Years of frustration, heated tempers and seething anger are feeding a frenzy of furious skirmishes. In short, all hell is breaking loose down in these stormy southern waters as curious penguins look on patiently and the whales spout and blow. And this leads to the next question.
Where is Australia?
Promises to intervene against Japanese whaling have dissipated like a breath of frost. Environment Minister Peter Garrett is pretending he's never heard of a whale as he wages war on plastic bags and his lips close tighter than a constipated oyster whenever anyone asks what he is going to do for the whales.
In the meantime, the former Environment Minister under the Howard government, Ian Campbell joins the Advisory Board of the Sea Shepherd Conservation Society with the advice that twenty years of diplomacy has failed to stop the steady escalation of the Japanese whale quota.
And then there is the ghost ship - the elusive Australian Customs vessel Oceanic Viking. No one knows where they are, what they are doing, or what they plan to do. They had their guns stripped to not offend the Japanese and they are refusing to cooperate with Sea Shepherd and Greenpeace both. But they also are heading into this chaotic fray.
Both Greenpeace and Sea Shepherd believe the Australian Navy should be dispatched to ensure the safety and security of all parties involved. That is not likely to happen.
The Australian Courts have ruled that the Japanese fleet cannot kill whales within 200 miles of the Australian Antarctic coast. Sounds great, except that Australia does not intend to back up this court order with any credible enforcement. The Japanese will continue to kill whales wherever and whenever they wish to, knowing that the Australian government does not have the guts to prevent them from continuing the slaughter.
There is no doubt that the 2007/2008 whaling season has been the most volatile and tense year on record as two non-governmental organizations struggle to contain and obstruct an entire whaling fleet as governments posture and talk but do very little.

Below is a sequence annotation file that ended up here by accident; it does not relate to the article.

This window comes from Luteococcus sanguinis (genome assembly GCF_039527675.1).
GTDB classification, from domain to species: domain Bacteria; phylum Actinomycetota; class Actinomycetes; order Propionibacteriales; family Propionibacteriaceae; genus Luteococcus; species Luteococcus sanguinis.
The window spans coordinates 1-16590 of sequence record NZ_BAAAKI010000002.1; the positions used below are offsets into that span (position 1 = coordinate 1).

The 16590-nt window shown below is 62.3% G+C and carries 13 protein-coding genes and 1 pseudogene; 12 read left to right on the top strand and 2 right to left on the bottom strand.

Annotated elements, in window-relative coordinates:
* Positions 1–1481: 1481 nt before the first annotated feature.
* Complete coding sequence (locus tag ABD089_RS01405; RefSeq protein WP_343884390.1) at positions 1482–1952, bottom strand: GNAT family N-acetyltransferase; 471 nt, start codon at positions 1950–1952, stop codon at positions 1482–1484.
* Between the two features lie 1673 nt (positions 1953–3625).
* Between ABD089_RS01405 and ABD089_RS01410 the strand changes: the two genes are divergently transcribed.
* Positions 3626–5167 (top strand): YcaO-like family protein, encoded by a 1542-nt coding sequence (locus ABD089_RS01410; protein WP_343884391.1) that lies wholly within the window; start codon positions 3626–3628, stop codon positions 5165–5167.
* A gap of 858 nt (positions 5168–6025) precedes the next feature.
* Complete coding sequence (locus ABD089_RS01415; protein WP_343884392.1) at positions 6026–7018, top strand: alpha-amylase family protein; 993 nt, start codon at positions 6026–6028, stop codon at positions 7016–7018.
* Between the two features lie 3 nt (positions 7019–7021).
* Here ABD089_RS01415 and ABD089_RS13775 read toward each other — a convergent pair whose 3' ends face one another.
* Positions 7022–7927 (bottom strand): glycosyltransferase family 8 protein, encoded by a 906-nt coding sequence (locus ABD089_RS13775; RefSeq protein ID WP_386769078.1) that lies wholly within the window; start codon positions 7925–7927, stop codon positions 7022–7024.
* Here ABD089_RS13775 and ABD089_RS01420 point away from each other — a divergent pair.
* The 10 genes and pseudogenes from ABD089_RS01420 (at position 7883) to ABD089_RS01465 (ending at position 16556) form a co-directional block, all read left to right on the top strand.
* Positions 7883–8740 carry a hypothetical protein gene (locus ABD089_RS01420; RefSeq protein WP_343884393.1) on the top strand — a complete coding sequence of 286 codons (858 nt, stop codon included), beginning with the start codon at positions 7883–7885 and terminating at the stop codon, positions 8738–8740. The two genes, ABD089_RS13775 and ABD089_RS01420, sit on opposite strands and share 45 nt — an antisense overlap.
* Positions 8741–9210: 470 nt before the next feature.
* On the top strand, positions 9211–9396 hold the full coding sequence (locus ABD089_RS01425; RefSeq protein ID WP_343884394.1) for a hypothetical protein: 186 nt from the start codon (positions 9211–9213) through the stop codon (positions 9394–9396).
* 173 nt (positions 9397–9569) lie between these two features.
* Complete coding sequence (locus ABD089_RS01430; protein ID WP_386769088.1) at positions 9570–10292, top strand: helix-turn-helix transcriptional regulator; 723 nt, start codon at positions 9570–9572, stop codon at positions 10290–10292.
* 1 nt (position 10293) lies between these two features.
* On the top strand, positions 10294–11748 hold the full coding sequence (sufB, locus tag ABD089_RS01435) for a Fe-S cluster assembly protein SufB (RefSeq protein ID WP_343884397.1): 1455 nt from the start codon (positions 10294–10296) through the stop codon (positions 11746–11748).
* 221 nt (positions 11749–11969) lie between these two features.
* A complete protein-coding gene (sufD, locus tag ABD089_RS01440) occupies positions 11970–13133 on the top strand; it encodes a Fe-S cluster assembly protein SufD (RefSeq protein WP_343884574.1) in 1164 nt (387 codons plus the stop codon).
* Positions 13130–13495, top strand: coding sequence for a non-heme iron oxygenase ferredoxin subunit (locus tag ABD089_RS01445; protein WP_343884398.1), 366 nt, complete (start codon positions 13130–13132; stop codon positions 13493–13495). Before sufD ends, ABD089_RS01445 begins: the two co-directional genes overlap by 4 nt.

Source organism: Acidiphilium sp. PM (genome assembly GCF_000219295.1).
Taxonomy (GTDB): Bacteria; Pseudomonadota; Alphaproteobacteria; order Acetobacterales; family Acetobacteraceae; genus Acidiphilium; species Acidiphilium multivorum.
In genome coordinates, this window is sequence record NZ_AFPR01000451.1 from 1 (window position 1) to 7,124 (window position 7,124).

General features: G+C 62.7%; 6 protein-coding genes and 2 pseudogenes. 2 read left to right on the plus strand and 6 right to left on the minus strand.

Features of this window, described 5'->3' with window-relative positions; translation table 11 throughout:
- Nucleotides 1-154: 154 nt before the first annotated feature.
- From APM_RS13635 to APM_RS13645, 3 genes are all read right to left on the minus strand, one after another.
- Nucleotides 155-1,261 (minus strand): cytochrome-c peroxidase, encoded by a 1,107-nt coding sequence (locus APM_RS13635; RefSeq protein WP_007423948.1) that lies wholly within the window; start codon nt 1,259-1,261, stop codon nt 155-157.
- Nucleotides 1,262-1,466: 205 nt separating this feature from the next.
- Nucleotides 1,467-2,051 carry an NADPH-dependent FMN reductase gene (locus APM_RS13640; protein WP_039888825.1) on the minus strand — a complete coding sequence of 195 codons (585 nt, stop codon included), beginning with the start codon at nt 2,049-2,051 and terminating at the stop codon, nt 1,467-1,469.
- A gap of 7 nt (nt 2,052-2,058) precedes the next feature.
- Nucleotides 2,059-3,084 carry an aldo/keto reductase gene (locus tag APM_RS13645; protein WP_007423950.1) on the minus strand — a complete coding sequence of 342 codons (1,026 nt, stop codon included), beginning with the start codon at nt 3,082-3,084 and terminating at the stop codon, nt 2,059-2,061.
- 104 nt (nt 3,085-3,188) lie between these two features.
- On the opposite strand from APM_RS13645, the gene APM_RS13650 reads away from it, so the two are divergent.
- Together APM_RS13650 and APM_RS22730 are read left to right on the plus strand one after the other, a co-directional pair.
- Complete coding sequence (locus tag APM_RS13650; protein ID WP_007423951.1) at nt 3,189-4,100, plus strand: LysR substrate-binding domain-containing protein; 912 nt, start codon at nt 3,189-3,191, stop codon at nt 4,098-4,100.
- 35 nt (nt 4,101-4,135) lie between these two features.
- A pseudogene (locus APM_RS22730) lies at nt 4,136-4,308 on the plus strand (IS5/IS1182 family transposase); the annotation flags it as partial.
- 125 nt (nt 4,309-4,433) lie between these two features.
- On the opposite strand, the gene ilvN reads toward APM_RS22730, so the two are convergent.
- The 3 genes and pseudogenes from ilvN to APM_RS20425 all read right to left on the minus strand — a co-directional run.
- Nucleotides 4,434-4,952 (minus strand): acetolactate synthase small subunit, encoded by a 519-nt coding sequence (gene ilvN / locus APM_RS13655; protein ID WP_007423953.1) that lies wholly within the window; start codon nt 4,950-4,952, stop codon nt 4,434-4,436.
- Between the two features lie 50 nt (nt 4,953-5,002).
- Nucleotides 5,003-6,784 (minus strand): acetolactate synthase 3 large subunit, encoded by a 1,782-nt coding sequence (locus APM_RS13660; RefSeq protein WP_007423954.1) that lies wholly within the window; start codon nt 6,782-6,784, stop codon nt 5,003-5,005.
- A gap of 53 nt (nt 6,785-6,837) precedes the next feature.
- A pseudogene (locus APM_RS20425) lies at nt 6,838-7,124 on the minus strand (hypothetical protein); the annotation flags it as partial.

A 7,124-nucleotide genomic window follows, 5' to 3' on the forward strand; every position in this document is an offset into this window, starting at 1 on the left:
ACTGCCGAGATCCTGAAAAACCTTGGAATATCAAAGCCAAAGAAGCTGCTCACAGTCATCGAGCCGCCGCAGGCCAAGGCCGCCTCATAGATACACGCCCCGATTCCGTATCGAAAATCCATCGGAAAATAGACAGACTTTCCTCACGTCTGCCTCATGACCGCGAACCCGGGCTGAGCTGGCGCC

Some media commentators say that it is a miracle no one has been killed or injured yet the reality is that death is continuous down here as Japanese cetacean serial killers drive explosive harpoons into the backs of defenseless whales pouring thousands of gallons of hot blood into the seas.
This is a killing ground and these deaths are real, agonizing, cruel and wasteful, and illegal. The Japanese whalers are targeting endangered whales in a whale sanctuary in violation of a global moratorium on commercial whaling. They are no different than elephant poachers in Africa or tiger poachers in India. They are criminals and they must be stopped.
As the cold war to save the whales continues to rage in the Southern Oceans, it gets more intense every year. It is only a matter of time until tragedy strikes and a person is killed or seriously injured. The Southern Ocean is a dangerous place, cold and unforgiving. The Japanese whalers are stubborn and proudly ruthless. The whale defenders are equally stubborn, matching the whaler's cruelty with determined compassionate activism.
This is a war, a war between conflicting values, a battle to uphold the rule of international conservation law and to protect endangered species from arrogant greed and ecological ignorance. It is a war between those who champion life over those who profit from death.
It is a war to save the whales of the Southern Ocean and that objective is worth the effort and the risks that conservationists are taking.